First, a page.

What causes stunting? The World Health Organization (WHO) calls growth stunting one of the most significant impediments to human development.
Stunting is described as, low height for age or a height more than two standard deviations below the WHO Child Growth Standards median.
It is estimated 162 million children under the age of five are stunted worldwide.
According to The Future of Children, stunting is an indication of malnutrition or nutrition related disorders. Contributing factors include poor maternal health and nutrition before, during and after pregnancy, as well as inadequate infant feeding practices especially during the first 1,000 days of a child’s life and infection.
In a global study, UNICEF explains that nearly half of all deaths of children under the age of five are attributable to chronic malnutrition. In one year, that’s a loss of nearly three million lives.
Malnutrition doesn’t only lead to decreased stature. Malnutrition increases the risk of dying from common infections, the frequency and severity of such infections and contributes to delayed recovery. According to UNICEF, the relationship between malnutrition and infection can create a potentially lethal cycle of worsening illness and deteriorating nutritional status.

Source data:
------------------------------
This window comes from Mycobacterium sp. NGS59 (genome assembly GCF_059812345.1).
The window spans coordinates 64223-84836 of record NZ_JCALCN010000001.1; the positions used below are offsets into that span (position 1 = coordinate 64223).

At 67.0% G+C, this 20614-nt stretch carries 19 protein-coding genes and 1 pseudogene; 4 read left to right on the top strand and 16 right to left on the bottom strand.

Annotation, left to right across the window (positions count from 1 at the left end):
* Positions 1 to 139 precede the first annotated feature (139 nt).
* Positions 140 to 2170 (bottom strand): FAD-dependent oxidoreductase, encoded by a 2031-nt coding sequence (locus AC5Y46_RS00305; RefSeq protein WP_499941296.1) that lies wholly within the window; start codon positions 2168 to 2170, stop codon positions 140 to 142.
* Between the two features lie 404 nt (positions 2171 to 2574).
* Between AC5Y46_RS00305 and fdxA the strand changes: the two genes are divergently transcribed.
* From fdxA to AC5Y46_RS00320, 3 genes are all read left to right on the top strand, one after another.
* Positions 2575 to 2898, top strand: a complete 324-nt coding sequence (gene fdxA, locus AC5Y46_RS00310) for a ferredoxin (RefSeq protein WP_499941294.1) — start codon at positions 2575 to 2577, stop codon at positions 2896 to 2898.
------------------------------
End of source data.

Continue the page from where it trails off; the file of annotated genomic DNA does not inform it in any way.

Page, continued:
The effects of stunting are lasting and generally irreversible. Children over the age of two who are stunted are unlikely to be able to regain their lost growth potential. In addition, children who experience stunting have an increased risk for cognitive and learning delays.
The effects of malnutrition on a population have broader impacts. Malnutrition perpetuates poverty and slows economic growth. Reports from the World Bank show that as much as 11 percent of gross national product in Africa and Asia is lost annually to the impact of malnutrition.
A study looking at the long-term effects of stunting in Guatemala showed adults who were stunted as children received less schooling, scored lower on tests, had lower household per capita expenditure and a greater likelihood of living in poverty. For women, stunting in early life was associated with a lower age at first birth and a higher number of pregnancies and children.
The World Bank estimates a 1 percent loss in adult height due to childhood stunting is associated with a 1.4% loss in economic productivity. Further estimates suggest stunted children earn 20 percent less as adults compared to non-stunted individuals.
In 2012, the World Health Assembly endorsed a plan to improve maternal, infant and young child nutrition by 2025. Their first target: a 40 percent reduction in the number of children under the age of five who are stunted.
Overall, progress has been made. UNICEF reported between 1990 and 2014 the number of stunted children under five worldwide declined from 255 million to 159 million. Today, that is just under one in four children under the age of five who have stunted growth.
At the same time, numbers of stunting have increased in West and Central Africa from 19.9 million to 28.0 million. As of 2014, just over half of all stunted children live in Asia and over one-third reside in Africa.
– Kara Buckley